Advocating for the rights and interests of the Hispanic-Latino community takes a village. Fostering partnerships creates a united front to address challenges and achieve sustainable solutions.
Few organizations, like the Hispanic Federation, have been at the forefront of addressing issues ensuring that the voices of the community are heard and represented.
Founded in 1990, the nonprofit membership organization, seeks to empower and advance the Hispanic community, support Hispanic families, and strengthen Latino institutions through work in education, health, immigration, civic engagement, economic empowerment, and the environment.
The Hispanic Federation boasts its effectiveness lies in its depth of relationships with Latino communities and strength of connection with grasstops and grassroots stakeholders. “Our goal is to connect with partner and member organizations to elevate their voices,” said Valdez. “We also work in programming, capacity, and coalition building all with the center of community.”
Partnerships with organizations embedded in their communities are essential to the Hispanic Federation fulfilling its mission. “The value that collaboration brings is the expertise and the insight (of) these leaders who have been doing the work for decades,” Valdez said about the value they (community leaders) bring to the conversation with elected officials and representatives in telling the true stories of the issues and the victories happening in the community.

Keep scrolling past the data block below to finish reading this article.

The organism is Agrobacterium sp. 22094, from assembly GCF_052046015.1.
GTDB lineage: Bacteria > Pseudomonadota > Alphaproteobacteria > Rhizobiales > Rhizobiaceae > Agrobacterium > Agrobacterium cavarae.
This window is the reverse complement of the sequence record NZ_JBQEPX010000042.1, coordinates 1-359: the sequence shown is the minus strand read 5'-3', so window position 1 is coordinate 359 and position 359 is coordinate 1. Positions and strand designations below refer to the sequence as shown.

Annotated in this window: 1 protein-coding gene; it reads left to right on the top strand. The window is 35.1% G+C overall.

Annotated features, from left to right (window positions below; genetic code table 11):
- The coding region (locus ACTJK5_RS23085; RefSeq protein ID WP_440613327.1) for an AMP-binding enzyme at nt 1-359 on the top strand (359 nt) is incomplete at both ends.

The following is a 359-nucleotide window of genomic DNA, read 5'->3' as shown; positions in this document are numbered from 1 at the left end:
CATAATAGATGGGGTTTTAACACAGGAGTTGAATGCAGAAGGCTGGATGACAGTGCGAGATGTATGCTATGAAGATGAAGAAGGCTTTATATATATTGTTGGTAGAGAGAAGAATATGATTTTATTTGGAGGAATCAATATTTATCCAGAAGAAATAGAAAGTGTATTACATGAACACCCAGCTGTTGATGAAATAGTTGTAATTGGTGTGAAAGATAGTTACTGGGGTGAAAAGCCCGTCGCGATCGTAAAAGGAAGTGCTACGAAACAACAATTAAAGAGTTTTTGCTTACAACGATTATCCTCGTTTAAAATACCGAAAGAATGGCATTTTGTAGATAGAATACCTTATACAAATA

Recently the Hispanic Federation announced that it is expanding its partnership with Comcast NBCUniversal Telemundo to advance digital equity and skills building within Latino communities across the country. It will receive a $2.5 million investment from Comcast over two years to offer internet access and digital skills training to 10,000 Latino students and jobseekers. Valdez shared that the initiative aims to enhance career prospects and promote economic mobility within the community, “The uniqueness of these programs are that the training is tailored to what local employers are looking for (job responsibilities/positions).
Valdez’s mother was born in Nogales, Mexico and his father was born in Nogales, Arizona. “When I say I grew up on both sides of the border, it really is that, ” reminisced Valdez about how much more commonalities (than differences) communities that are separated by a border share.
Valdez was born in Yuma, Arizona, and grew up in Nogales, Arizona. “Understanding the connection between those two communities really fostered my way of community and connecting with folks from both sides of the border,” he said.
“3 Questions With…” is co-produced by the Latino News Network (LNN) and CAN TV, Chicago’s hub for community-centric news, hyperlocal stories, and educational resources.